5. Martin St. Louis -- 34
St. Louis is still producing at an elite level for the Tampa Bay Lightning despite nearing his 38th birthday. One of the best diminutive players in League history, St. Louis is also one of the best all-round players of his era.
He didn't become a star until he was 27, but he's now put up 10 seasons of consistent production. That includes four 90-plus point seasons, a Hart Trophy and a Stanley Cup. St. Louis is nearing 1,000 games played, 1,000 career points … and a deserved spot in the Hockey Hall of Fame.
"St. Louis was fifth for me, a notch ahead of recent Hart Trophy winner Corey Perry, because he continues to produce at an elite level despite being 37 years old," Rosen said. "Age doesn't seem to mean anything to St. Louis, who has a unique relationship with Steven Stamkos and does as much to make Stamkos a better player as Stamkos does to make him a better player. St. Louis has been a better than point-per-game player for the past six seasons and he is again this season. Like I said, age doesn't mean anything."
6. Corey Perry -- 33
Perry is a prototypical power forward: big, strong on his skates and possessing elite hands. He scores lots of goals and will punish defensemen on the forecheck. Currently serving the second suspension of his career, there is definitely an edge to his game.
He was the Hart Trophy winner in 2011 after leading the League with 50 goals, including an incredible second-half push to propel the Anaheim Ducks into the Stanley Cup Playoffs. Perry won the Cup in 2007, and owns gold medals from the World Junior Championship and Winter Olympics.
"He's sixth overall and seventh on my list just because he's in a tough grouping," Lozo said. "I have him below those other guys because if you take away his MVP season, he's not average or anything, but he's more a 30-goal, 70-to-75-point guy. There's nothing wrong with that, especially when that's packaged with a physical, chippy big guy like Perry, but I don't think his two-way game is as strong as those ahead of him."
7. Rick Nash -- 30
Nash spent years toiling on a non-playoff team, the Columbus Blue Jackets, but he's gaining plenty of attention during his first season with the New York Rangers. He won the Rocket Richard Trophy in 2003-04 and had a second 40-goal season in 2008-09, but the perception of his status around the League could grow with the Rangers.
He was one of Canada's best players at the 2010 Winter Olympics and was the MVP of the World Championship in 2007, but he might finally start getting a proper amount of recognition as a world-class player in the months and years to come.
"Nash has been the Rangers' offense this season, and when healthy has looked like the dominant force they were hoping for when they acquired him," Kimelman said. "The Rangers have problems this season, but Nash's performance -- especially the past 10 games -- has not been one of them. Since his return from injury he's taken his game to another level, and there's little reason to believe he won't sustain or continue to raise his level."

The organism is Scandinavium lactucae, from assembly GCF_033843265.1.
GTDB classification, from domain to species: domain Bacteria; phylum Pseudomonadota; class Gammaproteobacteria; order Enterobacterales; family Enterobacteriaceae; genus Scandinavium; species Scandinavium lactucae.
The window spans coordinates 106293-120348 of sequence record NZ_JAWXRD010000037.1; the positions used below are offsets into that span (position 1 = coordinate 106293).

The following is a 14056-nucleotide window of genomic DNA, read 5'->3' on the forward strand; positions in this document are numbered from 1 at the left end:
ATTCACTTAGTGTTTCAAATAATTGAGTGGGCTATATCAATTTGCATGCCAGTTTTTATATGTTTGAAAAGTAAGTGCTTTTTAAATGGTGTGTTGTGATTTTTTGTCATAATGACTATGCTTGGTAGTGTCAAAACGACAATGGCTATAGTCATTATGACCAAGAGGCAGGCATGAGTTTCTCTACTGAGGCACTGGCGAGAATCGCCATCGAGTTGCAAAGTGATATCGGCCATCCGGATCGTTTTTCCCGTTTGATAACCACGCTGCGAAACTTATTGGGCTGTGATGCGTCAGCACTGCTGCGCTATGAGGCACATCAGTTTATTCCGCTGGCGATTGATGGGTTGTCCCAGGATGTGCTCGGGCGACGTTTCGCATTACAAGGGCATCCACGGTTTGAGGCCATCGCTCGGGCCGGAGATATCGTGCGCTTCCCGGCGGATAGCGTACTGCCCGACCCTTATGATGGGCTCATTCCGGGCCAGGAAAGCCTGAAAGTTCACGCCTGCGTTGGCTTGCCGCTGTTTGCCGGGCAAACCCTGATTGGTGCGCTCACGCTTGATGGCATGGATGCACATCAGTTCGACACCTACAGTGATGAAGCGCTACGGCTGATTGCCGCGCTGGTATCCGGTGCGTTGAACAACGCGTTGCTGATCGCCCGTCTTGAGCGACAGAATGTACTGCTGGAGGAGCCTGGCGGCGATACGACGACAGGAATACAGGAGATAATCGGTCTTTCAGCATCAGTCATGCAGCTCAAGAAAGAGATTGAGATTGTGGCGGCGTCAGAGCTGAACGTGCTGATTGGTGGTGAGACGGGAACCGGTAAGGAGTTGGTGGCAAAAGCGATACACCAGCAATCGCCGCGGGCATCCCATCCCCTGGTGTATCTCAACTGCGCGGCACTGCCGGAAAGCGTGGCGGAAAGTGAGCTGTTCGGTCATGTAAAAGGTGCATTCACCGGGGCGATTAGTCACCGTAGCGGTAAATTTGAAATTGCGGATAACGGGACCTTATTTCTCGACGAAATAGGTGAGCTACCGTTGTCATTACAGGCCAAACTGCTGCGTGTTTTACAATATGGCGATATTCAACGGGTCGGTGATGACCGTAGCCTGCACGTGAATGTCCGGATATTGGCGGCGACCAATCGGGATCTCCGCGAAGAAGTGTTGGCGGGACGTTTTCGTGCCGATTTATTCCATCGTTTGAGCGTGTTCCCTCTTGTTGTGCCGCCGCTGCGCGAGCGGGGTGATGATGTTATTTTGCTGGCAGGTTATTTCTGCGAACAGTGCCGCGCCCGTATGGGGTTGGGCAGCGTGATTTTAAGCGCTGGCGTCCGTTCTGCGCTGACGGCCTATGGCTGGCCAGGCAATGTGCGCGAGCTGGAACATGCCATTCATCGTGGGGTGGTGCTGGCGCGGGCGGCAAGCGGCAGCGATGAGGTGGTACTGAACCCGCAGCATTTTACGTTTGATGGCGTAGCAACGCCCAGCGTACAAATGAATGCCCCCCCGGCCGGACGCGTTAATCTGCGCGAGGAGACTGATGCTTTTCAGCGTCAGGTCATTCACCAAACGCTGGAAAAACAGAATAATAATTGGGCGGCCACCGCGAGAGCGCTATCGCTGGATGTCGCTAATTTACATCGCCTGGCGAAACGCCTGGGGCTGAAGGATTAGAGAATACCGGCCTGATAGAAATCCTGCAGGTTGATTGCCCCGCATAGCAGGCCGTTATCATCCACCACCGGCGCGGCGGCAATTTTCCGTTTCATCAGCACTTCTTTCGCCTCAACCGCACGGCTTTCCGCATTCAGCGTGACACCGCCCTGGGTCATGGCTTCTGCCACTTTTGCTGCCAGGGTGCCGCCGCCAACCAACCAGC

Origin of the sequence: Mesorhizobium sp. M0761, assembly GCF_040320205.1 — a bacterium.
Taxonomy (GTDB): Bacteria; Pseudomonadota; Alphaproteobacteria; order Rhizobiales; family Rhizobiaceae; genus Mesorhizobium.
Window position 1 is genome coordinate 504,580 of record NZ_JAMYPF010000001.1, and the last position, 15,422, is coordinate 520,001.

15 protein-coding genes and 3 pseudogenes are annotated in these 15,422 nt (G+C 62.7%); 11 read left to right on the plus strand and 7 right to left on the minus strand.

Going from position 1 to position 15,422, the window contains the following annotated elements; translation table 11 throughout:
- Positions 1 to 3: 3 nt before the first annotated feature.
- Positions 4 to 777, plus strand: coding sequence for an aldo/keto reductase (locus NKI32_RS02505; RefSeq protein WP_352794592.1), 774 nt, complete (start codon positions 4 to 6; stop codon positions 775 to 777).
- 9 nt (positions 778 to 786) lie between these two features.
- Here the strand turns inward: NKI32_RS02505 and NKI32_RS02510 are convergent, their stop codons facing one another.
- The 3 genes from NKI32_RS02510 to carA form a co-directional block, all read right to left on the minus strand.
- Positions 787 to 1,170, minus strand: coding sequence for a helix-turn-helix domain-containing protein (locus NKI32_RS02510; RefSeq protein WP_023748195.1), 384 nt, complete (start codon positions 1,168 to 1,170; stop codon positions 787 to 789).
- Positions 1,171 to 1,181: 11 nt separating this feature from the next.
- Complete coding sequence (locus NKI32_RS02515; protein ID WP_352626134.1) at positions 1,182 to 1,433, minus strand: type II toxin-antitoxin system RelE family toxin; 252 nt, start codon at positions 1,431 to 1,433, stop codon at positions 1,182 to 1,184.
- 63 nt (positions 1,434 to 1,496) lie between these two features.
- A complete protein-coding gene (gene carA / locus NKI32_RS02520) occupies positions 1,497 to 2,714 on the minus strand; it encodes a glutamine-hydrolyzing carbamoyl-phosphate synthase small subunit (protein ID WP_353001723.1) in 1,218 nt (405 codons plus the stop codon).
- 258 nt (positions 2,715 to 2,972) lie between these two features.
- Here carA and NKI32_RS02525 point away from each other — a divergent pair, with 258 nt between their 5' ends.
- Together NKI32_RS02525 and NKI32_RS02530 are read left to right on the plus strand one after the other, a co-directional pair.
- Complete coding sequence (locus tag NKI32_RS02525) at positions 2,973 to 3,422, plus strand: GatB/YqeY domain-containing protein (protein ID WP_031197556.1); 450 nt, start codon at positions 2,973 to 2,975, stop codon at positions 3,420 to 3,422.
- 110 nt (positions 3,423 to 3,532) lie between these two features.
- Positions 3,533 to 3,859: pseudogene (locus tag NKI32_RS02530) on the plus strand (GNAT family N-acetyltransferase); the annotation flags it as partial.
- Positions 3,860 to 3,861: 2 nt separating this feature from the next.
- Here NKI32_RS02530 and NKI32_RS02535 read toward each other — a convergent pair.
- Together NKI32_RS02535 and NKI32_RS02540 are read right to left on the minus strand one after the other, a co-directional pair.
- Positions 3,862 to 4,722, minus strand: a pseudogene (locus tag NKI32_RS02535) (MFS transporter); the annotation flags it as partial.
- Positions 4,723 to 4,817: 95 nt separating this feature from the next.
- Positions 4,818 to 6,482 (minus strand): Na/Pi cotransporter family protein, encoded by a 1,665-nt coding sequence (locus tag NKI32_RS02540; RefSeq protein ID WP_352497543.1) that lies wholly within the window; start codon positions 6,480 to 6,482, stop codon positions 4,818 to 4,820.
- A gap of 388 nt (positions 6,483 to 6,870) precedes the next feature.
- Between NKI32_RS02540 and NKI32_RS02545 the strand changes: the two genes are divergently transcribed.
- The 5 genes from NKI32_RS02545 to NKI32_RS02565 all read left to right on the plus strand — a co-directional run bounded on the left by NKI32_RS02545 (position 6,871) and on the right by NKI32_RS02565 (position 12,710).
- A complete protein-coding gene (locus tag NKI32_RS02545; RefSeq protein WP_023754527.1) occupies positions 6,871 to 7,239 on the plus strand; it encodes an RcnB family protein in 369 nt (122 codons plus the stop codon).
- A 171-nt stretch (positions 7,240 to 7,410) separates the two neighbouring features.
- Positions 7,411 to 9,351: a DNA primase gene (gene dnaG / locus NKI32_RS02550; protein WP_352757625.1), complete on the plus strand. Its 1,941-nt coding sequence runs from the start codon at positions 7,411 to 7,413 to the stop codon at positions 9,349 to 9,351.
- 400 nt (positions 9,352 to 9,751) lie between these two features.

8. Teemu Selanne -- 13
One of the best players in the history of the sport, Selanne is still performing at an elite level for the Ducks despite being well past his 40th birthday. He's 11th on the NHL's career goals list and one point from the top 15 in points before a Thursday game against the Dallas Stars. He'd be pushing for a spot in the top five in goals if it weren't for circumstances he couldn't control.
Selanne is still a great player -- he had 31 goals and 80 points has a 41-year-old and has 18 points in 25 games at 42 this season. He's also one of the top ambassadors in the sport and a hero in his home country. Collecting 131 points in 124 appearances in a Suomi sweater has made the moniker "Finnish Flash" well deserved.
"Limitations that inhibit others do not apply to Selanne," Roarke said. "So what if he is 42 years old? He is still a magician with the puck on his stick, and he will still be shifty on his skates when he is a grandfather. He plays 16 minutes a game for the second-best team in the West and sits fifth on the team in scoring. Teemu Selanne is a freak of hockey, and he has a place on my team now -- and likely for as long as we are blessed to have him in this League."
Others receiving votes: Jordan Eberle (11, one first-place vote), David Clarkson (8), Tyler Seguin (7), Ryan Callahan (6), Jakub Voracek (6), Jarome Iginla (2), Jason Pominville (2), Phil Kessel (1)
Selanne edged out rising stars Eberle and Seguin for the final spot in the top eight. Eberle and Seguin are solid bets to be included on a list like this in the near future.
"I felt like [Seguin] would take a bigger leap this season after what he did last season [he was my Hart winner in our preseason picks] but I'd still take him there," Lozo said. "I think playing in Switzerland threw off his bearings when the NHL started up, but he's been playing far better lately. He's the total package and he's still only 21. I think he could have a Steven Stamkos-like breakout year next season."
Eberle earning a first-place vote was a surprise, as was the lack of support for Iginla and Kessel. If there is a breakout star at the position this season, it is the Flyers' Jakub Voracek, who has blossomed after Jaromir Jagr and James van Riemsdyk left Philadelphia.
"In his fifth season, Voracek finally has put together his full skill set," Kimelman said. "He's attacking in the offensive zone with speed, and his willingness to shoot the puck rather than look for fancy plays has accelerated his growth into a top-level offensive performer. While his entire resume might not look overly impressive, the fact that he's on pace for career highs in every offensive category while playing a half-season in 2012-13 speaks volumes about where he ranks among players at his position right now."